Eliane Glaser is a writer, lecturer and producer. Her book, “Anti-Politics,” will be published in 2018.
The phrase “liberal elite” drives me mad. It implies that the left is dominant, when the reality is the opposite. The Conservatives’ Theresa May is in 10 Downing Street. President Trump is in the White House, and the Republicans control both House and Senate. The socialist project in Latin America has soured. Greece’s Syriza has been humbled by the country’s creditors; Podemos has faltered in Spain. Ten years after the economic meltdown, big business and big finance have if anything consolidated their advantage: The pay gap between CEOs and average workers has widened and global inequality has deepened.
Yet right now the left is having a bit of a moment. In June’s general election in Britain, the hard-left leader of the Labour Party, Jeremy Corbyn, defied pollsters and critics by destroying May’s majority in Parliament. Even if he didn’t win, Corbyn’s relative success followed Bernie Sanders’s strong performance last year. We may be still in the era of Brexit and Trump, but there are signs that the counter-narrative is gathering strength.
It’s the British party conference season, and Labour has just concluded its annual shindig in the seaside town of Brighton. There was the usual mix of interminable speeches, think-tank pow-wows and late-night drinking, but the attendees seemed younger and more diverse. New recruits in T-shirts mixed with policy wonks in ties. Down the road from the main conference, a packed festival called The World Transformed, organized by Momentum, a pro-Corbyn group, added to the radical atmosphere. Record numbers of delegates turned up to discuss what a kinder, fairer, more equal society would look like.
Yet the forces of global capitalism are still ranged against us. And the left will only make headway if it resolves key internal tensions about its structure, purpose and message.
In recent years, the populist right has whipped up public anger against the “political class,” leading even leftists to declare that representative democracy is defunct. The energy on the left has fragmented and dissipated into localism, leaderless movements, network theory and social media.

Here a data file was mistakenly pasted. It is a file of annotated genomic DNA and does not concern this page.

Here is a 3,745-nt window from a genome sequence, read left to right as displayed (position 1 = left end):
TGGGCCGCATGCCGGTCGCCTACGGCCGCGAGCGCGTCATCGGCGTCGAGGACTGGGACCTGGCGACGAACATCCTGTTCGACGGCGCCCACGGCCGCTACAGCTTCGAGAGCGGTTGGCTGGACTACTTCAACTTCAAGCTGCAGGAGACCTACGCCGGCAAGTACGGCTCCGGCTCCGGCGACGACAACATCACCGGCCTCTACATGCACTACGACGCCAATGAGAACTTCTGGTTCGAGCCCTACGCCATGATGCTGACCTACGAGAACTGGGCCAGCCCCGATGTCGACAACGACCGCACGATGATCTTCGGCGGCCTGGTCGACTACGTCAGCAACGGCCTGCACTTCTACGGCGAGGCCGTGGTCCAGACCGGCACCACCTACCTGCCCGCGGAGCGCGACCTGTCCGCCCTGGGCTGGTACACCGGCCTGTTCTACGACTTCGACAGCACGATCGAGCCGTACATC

This development is understandable. Politicians do tend to hail from privileged backgrounds. Vested interests have corrupted democracy. But the answer is not to give up on political authority and political institutions.
Trump and May divert public anger about global capitalism toward the very people whose rightful job it is to curb its power. They call for the abolition of the political establishment while quietly taking it over.
Occupy failed because nobody was in charge, and it made no demands. By contrast, the Sanders campaign threw its weight behind traditional organizing: door-knocking and mass rallies. My hope is that Corbyn’s electoral popularity is persuading the left to overcome its resistance to gaining power and exercising it. I was glad to see activists from People for Bernie invited to Brighton.
Encouragingly, Corbyn’s electoral popularity is also prompting a rethink among centrist Labourites. Tony Blair — along with Third Way Democrats Bill Clinton and Barack Obama — was convinced that ordinary voters were naturally conservative. Accordingly, Labour shifted to the right, promptly alienating its voter base. The result has been Brexit and Trump. Some Blairites are now realizing their mistake. Yet there’s a backlash in the form of an obsession with listening to the “white working-class voters.” In the U.K., this “listening” translates into embracing nationalism, anti-immigration sentiment and support for the Trident nuclear program.
The left needs to listen, but it needs to speak, too. At campaign meetings I attend, even staunch activists rarely use the word “left,” preferring euphemisms like “progressive.” Who can blame them? The media portrays leftist ideals as, at best, a pie-in-the-sky luxury we can’t afford; at worst, a pernicious, elitist dogma. We are constantly told that left and right are in any case obsolete categories. The new divide, it’s said, is between baby boomers and millennials, graduates and non-graduates, supporters and opponents of gay marriage, wine-drinkers and beer-drinkers.
This framing is designed to split the left; to drive a wedge between the “metropolitan elite” and the “left behind.” And it conceals the real divide, which is not cultural but economic — between the 99 percent and the 1 percent. Left and right are still meaningful poles, I believe, because they represent these opposed interests. If “left” is a tainted term, it should be either reclaimed or replaced.
As Brexit has so vividly illustrated, democracy is not just about taking control. It’s also about having clearly distinguished political agendas to choose between. Right-wing populism attacks the very concept of a democratic forum in which a genuine alternative could challenge the status quo. It imagines “the people” as a single body with the same set of views, and it discredits political opponents as illegitimate. Corbyn is popular because he straightforwardly says what he believes, calling out austerity and wealth extraction as the root causes of society’s problems.
I am fully behind Corbyn’s policy agenda, even if I can’t join in his supporters’ slightly idiotic hero-worship. (The conference audience chanted “Oh, Jeremy Corbyn” for a full three minutes before he could begin his closing speech.) Corbyn’s authenticity is often regarded as his biggest asset, but for me what matters is his ideological commitment. Corbyn will have more chance of becoming prime minister if he stops posing as an ordinary bloke against the political establishment, and stands up proud as a political leader, defending ordinary people against the real — financial — elites.